Friday, December 26, 2008

Who Do You Trust?

It was a long time ago now, back in the mid-1960's. I was a young Physics major on a half-tuition, fees, and books scholarship from the United States Navy in those post-Sputnik years when the government was subsidizing science education. In my Summers I worked as a student-trainee intern for the Navy at the Naval Air Development Center in Warminster, Pennsylvania. It's not there anymore, a victim like so many other facilities of refocusing of priorities.

On a particular day I was walking across one of the big hangers where we reconfigured aircraft for development testing with another student. The topic was how anyone could really understand the complex systems that we worked on. The point was that total system understanding didn't necessarily grow out of local subsystem understanding, what is called today emergent behavior. How did anyone know that the whole complicated thing was going to work? Of course the answer is really that no-one really knows. There is a whole lot of hubris wrapped up in the design of complex systems.

Mike Hess was my companion and he said something I've always remembered: "My dad says it's all a game of who do you trust?" said Mike. His dad was an engineer. The point was that the integrity of any system depended on the integrity of the pieces and these in turn depended on the integrity and expertise of the people who designed them. It really is a very large game of "Who do you trust?"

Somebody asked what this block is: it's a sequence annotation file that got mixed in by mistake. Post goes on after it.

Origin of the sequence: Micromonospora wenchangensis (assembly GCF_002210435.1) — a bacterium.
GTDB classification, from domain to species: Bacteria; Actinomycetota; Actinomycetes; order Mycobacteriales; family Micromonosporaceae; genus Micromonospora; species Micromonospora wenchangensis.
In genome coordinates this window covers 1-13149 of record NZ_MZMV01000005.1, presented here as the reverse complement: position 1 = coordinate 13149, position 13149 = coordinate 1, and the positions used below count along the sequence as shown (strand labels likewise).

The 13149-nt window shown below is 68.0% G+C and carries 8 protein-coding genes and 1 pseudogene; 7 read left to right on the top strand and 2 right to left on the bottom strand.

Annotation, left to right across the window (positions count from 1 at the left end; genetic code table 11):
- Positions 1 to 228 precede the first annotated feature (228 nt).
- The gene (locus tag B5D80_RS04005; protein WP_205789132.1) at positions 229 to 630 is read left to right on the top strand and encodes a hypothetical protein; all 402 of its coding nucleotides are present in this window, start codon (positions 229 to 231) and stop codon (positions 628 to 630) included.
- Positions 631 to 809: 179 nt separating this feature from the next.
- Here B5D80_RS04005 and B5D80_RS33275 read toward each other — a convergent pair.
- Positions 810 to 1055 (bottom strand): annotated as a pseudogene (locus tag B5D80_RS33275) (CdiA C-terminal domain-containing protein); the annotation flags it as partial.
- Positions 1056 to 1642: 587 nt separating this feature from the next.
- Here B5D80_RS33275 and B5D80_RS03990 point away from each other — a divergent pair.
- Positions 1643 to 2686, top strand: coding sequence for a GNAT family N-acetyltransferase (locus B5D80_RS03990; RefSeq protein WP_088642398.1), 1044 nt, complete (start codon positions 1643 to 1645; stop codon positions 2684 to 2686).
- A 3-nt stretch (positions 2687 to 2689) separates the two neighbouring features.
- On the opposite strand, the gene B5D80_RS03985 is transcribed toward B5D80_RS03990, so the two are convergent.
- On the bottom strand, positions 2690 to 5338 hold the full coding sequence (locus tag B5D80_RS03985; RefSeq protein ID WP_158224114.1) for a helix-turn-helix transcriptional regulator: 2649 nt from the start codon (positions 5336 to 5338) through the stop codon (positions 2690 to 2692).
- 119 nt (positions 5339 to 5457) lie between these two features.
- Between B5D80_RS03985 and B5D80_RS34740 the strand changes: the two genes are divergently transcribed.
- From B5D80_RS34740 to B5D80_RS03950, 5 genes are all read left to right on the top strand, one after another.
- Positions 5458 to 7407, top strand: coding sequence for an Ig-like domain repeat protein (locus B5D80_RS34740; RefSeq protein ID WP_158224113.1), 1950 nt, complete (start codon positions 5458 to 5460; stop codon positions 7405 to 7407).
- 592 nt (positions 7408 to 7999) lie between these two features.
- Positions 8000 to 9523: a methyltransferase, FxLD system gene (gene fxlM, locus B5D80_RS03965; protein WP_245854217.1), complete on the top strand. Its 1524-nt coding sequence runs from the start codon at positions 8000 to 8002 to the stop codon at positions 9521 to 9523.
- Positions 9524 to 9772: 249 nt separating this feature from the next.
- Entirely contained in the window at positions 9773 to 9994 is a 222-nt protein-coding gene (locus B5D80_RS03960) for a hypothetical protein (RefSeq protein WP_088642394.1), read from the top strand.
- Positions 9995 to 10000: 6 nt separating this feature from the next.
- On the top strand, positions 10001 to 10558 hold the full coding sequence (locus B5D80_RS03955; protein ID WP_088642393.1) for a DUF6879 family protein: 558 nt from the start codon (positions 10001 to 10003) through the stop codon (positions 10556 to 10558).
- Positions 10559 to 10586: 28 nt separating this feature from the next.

Later my dad, who had risen to the rank of Rear Admiral was talking to me about how to assume the command of a large organization you were unfamiliar with. He said that you had to find a trusted assistant who knew how the organization worked and then trust him (or her) to give you good advice. These and other experiences rattled around in my head and gelled into a philosophy that popped out when I was traveling with a friend of mine in Sperry's marketing department, Harvey Dennison. We were talking about what was important.

"Two things," I said, "are important. People and ideas." People are important because it is only because of people that anything at all is important. Ideas come from people and the good ideas, the true ideas, the meaningful ideas are those that guide our lives. Sometimes the ideas are too complicated or too involved for everyone to understand them, whether they are true or false, good or bad, meaningful or meaningless. Then it becomes a game of "Who do you trust?" The signposts of trust are knowledge and good will. Good will is useless without knowledge and knowledge is destructive without good will. I find myself still reflecting on "Who do you trust?" and that has been much of the motivation of my search for the clear minds I talked about a few days ago.

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